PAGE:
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By Christine Benz | 01-27-2016 01:00 PM

Tax-Saving Strategies for Charitably Inclined Retirees

The now-permanent qualified-charitable-distribution rules allow investors to donate to charity and reduce their tax bills, but that's by no means the only tax-friendly way to donate, says financial-planning expert Michael Kitces.

Note: This video is part of Morningstar's February 2016 Tax Relief Week special report.

Michael Kitces is a partner and the director of research for Pinnacle Advisory Group, and publisher of the financial planning industry blog Nerd's Eye View. You can follow him on Twitter at @MichaelKitces or connect with him on Google+.

Christine Benz: Hi, I'm Christine Benz for Morningstar.com. Congress made the qualified charitable distribution permanent in late 2015. Joining me to discuss the QCD is Michael Kitces--he's a financial-planning expert.

Michael, thank you so much for being here.

Michael Kitces: Great to be here. Thanks.

Benz: Let's start with the qualified charitable distribution. This is something that Congress made permanent at the very end of 2015. So, this is news for a lot of charitably inclined retirees who are taking required minimum distributions from their accounts. Let's talk about the QCD--what it is exactly and why it can be a valuable maneuver.

Kitces: The QCD, or qualified charitable distribution, rules from our IRAs are rules that allow us to take money directly from an IRA and move it or donate it to charity. It's kind of the perfect tax wash. You don't report the IRA distribution in your income; you don't take a charitable deduction for the contribution, but that's only because, by definition, you just took money entirely pretax out of your IRA.

Now, there are some limitations to it. You have to be over age 70 1/2 when you actually do the qualified charitable distribution. So, it's not just the year you turn 70 1/2--you have to have actually hit that 70 1/2 birthday. You can only do it up to $100,000 in a particular year. But the flip side is it also satisfies any RMD requirements you have for the year. And of course, if you have to be over age 70 1/2 to do it, you will have some RMD obligations for the year as well.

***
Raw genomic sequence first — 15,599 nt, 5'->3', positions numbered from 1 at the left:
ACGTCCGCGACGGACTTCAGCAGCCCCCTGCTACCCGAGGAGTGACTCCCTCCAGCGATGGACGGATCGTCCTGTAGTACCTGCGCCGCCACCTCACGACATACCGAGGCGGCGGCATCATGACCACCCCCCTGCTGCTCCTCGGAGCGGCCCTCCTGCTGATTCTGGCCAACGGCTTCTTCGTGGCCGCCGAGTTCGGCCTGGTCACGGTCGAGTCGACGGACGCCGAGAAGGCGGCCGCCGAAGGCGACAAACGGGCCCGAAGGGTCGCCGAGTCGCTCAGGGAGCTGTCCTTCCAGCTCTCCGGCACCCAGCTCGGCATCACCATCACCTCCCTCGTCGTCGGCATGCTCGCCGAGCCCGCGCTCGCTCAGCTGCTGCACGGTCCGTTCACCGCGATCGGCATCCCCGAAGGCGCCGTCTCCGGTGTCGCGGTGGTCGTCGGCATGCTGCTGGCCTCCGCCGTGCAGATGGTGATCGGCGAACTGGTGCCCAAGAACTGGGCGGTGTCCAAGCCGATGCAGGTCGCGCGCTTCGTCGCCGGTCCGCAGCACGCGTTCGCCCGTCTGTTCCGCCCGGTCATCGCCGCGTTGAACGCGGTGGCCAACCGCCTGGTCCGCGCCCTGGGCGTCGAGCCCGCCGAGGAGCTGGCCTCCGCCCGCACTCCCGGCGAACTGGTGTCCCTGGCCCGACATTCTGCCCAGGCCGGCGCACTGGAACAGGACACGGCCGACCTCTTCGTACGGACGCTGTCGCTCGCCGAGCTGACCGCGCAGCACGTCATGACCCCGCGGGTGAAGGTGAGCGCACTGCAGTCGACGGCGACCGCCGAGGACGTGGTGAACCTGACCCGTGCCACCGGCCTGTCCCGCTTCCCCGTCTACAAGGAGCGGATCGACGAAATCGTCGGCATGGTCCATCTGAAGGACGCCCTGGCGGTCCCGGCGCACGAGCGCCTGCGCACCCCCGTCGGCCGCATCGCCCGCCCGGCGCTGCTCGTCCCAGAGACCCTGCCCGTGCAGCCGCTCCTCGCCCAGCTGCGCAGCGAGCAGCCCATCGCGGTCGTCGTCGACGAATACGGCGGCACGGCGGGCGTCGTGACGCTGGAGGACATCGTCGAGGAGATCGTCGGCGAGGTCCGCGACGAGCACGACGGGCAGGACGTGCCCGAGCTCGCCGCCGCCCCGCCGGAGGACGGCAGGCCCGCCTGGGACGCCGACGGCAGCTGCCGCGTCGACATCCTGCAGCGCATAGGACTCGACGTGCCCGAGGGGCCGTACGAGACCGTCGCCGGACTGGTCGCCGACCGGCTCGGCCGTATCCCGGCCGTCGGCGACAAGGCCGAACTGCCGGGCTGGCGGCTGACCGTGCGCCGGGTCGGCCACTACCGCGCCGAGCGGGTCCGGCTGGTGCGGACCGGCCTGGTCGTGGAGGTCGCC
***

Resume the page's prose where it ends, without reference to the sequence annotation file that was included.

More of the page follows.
So, this has become really popular as kind of the kill-two-birds-with-one-stone strategy: "I wanted to make some charitable contributions anyways and I had an RMD anyways, so I can move the money directly from the IRA, donate it to the charity, I satisfied my RMD, and I get my pretax charitable benefit by just pulling the dollars directly out of the IRA and sending them over."

Benz: So, do I let my charity deal with my IRA provider on that transaction? I'm not taking the money myself and acting as sort of a conduit, am I?

Kitces: You are not supposed to take the money yourself. The IRS rules have actually been pretty clear. If the money comes out of your IRA and it's payable to you, it's treated as a distribution to you. If you go and now write a check to your charity, you have a taxable distribution. If you wrote a check to the charity, you'll get a charitable deduction that will partially offset it, but you don't really get the benefit of the rules. For the full benefit of the rules, the money should be payable directly from the IRA to the charity.

You are still, as the IRA owner, going to have to initiate that; of course, no one else gets to take money from your IRA. You have to initiate that process. But when you request the IRA distribution from your IRA provider, you are going to tell them, "I'm making a distribution to a charity--here's the charity it's going to." The key thing is to have them make the check payable directly to the charity. The IRS rules said if you'd actually like to hold the check and hand it to the charity, that's OK. But the check has to be payable to the charity, not payable to you and you endorse it forward or write them a new one. The check should be payable directly to the charity and, ideally, you can just mail it to them directly as well.

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